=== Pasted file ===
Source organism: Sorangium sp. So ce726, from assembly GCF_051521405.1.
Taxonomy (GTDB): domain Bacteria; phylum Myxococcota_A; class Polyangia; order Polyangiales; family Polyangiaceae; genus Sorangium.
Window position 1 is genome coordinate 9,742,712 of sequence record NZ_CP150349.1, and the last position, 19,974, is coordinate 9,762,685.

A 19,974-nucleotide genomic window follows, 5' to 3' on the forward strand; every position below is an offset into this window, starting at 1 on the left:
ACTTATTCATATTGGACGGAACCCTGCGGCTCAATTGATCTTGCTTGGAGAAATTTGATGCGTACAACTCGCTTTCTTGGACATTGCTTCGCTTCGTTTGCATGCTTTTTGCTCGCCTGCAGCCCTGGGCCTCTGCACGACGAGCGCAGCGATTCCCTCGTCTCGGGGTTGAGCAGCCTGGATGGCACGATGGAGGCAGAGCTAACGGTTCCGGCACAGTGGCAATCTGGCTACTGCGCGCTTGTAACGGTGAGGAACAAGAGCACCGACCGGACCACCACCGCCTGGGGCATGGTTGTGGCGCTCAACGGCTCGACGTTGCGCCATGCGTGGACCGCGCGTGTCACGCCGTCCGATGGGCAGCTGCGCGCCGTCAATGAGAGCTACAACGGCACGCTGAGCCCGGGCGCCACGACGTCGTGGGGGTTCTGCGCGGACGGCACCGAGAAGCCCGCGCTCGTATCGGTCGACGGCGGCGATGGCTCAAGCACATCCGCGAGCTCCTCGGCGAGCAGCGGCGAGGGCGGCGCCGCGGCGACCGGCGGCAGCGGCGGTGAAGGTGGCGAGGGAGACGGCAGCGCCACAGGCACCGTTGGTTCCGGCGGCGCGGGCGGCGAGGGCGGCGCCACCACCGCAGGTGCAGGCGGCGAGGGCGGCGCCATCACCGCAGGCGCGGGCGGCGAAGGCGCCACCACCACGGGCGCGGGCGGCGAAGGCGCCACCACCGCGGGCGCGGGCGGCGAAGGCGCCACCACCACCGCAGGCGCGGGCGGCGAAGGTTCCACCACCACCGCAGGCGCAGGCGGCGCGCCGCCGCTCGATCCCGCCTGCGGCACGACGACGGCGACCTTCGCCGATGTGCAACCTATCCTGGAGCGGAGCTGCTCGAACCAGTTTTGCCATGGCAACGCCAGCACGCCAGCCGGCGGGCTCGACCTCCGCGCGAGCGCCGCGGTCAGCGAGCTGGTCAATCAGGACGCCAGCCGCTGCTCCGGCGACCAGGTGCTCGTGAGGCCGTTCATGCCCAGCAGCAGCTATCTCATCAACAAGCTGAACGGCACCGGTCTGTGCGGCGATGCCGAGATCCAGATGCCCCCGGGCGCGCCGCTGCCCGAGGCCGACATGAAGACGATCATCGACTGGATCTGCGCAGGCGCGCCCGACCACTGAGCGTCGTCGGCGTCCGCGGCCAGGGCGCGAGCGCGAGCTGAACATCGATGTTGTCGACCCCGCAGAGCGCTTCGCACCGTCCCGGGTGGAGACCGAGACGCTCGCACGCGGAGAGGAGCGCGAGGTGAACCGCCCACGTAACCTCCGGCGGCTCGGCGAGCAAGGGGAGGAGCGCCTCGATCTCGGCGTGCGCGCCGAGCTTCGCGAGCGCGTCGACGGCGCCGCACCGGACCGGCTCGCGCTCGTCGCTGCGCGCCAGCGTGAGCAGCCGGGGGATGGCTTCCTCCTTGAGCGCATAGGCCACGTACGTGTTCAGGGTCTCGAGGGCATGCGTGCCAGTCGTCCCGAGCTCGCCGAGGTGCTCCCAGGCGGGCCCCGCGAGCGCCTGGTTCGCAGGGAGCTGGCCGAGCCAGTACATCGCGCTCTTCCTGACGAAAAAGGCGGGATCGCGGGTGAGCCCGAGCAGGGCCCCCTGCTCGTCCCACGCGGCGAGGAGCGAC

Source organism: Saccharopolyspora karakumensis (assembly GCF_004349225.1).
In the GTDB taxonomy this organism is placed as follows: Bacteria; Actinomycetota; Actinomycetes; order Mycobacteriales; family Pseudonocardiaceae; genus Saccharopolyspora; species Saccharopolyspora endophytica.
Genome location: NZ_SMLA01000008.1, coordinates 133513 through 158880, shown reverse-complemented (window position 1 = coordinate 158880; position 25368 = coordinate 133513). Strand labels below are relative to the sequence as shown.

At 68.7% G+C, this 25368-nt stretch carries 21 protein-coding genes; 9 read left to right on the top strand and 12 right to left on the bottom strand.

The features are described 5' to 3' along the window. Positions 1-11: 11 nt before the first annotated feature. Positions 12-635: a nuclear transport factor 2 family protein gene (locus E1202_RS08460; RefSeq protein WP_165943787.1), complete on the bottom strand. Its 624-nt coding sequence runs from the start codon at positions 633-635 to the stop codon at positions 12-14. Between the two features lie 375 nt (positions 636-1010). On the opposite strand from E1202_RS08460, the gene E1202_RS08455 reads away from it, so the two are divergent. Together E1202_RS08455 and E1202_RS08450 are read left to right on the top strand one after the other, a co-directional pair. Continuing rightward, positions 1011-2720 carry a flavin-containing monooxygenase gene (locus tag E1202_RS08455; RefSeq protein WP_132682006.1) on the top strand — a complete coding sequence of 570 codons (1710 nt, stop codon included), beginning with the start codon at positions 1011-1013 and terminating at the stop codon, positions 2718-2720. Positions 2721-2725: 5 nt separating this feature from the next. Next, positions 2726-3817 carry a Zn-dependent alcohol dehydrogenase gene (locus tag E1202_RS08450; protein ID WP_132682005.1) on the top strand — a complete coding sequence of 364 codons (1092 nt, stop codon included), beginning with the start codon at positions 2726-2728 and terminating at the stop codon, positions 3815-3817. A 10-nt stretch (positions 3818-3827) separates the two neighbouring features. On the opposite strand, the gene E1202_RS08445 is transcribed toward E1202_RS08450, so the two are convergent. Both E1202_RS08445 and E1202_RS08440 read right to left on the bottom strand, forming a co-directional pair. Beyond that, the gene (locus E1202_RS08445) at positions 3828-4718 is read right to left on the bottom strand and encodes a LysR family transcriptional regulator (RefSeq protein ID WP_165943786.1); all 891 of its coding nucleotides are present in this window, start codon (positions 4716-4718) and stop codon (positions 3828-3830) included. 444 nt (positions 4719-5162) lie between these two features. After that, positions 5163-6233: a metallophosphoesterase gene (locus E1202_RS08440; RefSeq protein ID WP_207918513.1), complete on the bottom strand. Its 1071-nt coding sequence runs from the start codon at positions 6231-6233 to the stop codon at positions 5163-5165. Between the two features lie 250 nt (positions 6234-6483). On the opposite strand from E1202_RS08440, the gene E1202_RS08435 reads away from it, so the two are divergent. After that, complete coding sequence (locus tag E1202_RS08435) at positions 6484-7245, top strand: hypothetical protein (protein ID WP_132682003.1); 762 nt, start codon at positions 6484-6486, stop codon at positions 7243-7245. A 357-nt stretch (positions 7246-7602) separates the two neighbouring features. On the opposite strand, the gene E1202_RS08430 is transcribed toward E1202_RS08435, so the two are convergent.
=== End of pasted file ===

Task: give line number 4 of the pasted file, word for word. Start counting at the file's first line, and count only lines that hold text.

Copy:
A 19,974-nucleotide genomic window follows, 5' to 3' on the forward strand; every position below is an offset into this window, starting at 1 on the left: